Cotton is an annual plant that requires a long, warm growing season to mature properly. Needs full sun. In zones 8–10 it can be sown directly after the last frost. In zones 5–7, treat like tomatoes, start seed indoors and transplant out 4–8 week-old seedlings after last frost. Seed germinates in 7–21 days at 70°F. Plant 18–30 in. apart in rows 5 ft. apart. Plants start flowering in mid-summer. Bolls take a few more months to mature; warm late summer weather is necessary for a good crop. Plants grow to 5–6 ft. tall.
135 days. Seeds are easier to remove from the lint than other cottons. Staple length is longer than other heirloom brown cottons. Spun cotton has some shine.
Direct Sowing: Sow seed in a light, well drained, slightly acid to neutral soil. Supply soil generously with compost or other organic matter, especially in clay. Sow no deeper than 2 - 4 times the seed diameter. Do not sow in waterlogged soil or heavy clay.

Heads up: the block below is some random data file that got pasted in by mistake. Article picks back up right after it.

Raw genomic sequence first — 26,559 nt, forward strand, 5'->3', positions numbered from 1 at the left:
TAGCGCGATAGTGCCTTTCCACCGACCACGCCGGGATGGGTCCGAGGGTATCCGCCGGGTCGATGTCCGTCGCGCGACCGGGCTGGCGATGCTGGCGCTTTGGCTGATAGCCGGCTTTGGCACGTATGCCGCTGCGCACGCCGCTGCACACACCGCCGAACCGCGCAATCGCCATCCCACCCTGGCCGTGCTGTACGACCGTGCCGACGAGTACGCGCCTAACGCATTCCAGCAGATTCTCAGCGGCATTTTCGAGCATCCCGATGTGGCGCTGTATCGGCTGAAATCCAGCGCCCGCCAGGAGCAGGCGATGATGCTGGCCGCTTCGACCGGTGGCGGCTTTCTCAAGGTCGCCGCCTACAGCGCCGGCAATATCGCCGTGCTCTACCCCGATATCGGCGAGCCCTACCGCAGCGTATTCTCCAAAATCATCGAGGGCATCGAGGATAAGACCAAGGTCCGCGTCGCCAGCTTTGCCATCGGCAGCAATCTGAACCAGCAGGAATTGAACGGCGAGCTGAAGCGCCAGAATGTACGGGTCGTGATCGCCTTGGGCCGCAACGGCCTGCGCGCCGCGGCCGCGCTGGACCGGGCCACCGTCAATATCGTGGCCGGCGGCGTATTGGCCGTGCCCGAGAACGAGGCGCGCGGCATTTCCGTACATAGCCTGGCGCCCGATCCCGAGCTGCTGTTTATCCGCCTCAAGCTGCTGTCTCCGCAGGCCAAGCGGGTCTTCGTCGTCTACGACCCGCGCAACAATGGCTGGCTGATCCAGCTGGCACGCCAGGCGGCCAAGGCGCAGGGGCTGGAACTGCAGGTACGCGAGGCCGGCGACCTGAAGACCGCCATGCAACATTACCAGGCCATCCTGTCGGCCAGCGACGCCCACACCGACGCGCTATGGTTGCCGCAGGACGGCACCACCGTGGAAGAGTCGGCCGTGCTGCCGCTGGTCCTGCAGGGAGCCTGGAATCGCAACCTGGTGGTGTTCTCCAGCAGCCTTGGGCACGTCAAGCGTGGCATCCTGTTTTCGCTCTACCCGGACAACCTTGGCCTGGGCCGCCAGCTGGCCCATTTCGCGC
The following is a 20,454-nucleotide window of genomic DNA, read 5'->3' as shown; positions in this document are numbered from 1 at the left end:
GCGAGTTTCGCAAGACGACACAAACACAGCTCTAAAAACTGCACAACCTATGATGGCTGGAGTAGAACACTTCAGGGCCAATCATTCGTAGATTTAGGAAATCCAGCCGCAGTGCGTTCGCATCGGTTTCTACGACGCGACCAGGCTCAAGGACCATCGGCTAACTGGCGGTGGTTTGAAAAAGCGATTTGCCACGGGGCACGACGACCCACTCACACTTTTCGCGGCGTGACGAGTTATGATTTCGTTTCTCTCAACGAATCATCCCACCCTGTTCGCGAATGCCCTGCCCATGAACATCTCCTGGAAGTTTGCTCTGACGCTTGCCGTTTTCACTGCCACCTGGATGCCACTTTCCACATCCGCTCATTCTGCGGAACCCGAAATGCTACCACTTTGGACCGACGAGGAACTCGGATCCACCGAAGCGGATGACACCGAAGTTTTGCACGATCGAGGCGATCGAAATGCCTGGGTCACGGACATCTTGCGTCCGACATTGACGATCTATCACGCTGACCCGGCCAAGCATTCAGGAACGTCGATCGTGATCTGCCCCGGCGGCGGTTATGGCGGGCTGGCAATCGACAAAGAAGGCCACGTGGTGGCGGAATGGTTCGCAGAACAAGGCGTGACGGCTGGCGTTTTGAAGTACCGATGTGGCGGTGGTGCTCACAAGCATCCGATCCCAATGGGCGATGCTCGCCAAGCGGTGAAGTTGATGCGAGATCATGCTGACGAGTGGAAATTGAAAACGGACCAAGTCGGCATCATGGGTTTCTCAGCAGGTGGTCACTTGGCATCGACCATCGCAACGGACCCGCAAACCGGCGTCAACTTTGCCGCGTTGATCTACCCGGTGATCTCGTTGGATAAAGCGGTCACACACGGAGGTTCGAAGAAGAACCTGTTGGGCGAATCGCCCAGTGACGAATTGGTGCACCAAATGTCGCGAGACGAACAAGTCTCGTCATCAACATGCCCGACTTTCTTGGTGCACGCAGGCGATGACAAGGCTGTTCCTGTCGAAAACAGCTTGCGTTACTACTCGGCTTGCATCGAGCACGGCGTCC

Transplanting: Use a good quality sterile seed starting mix. Sow pots or flats 4 - 8 weeks before transplanting. When several leaves have developed, harden off the seedlings by placing them outdoors in direct sunlight for no more than an hour. Gradually increase the outdoor exposure over a period of several days. Transplant to the garden after the last frost.
Harvest: Wait for bolls to split open before harvesting.
Seed Savers: Isolate varieties by 1/8 mile for home use, or 1/4 to 1/2 mile or greater for pure seed.
NOTE: Virginia gardeners must acquire a permit to grow cotton. For more information, contact your nearest extension agent.
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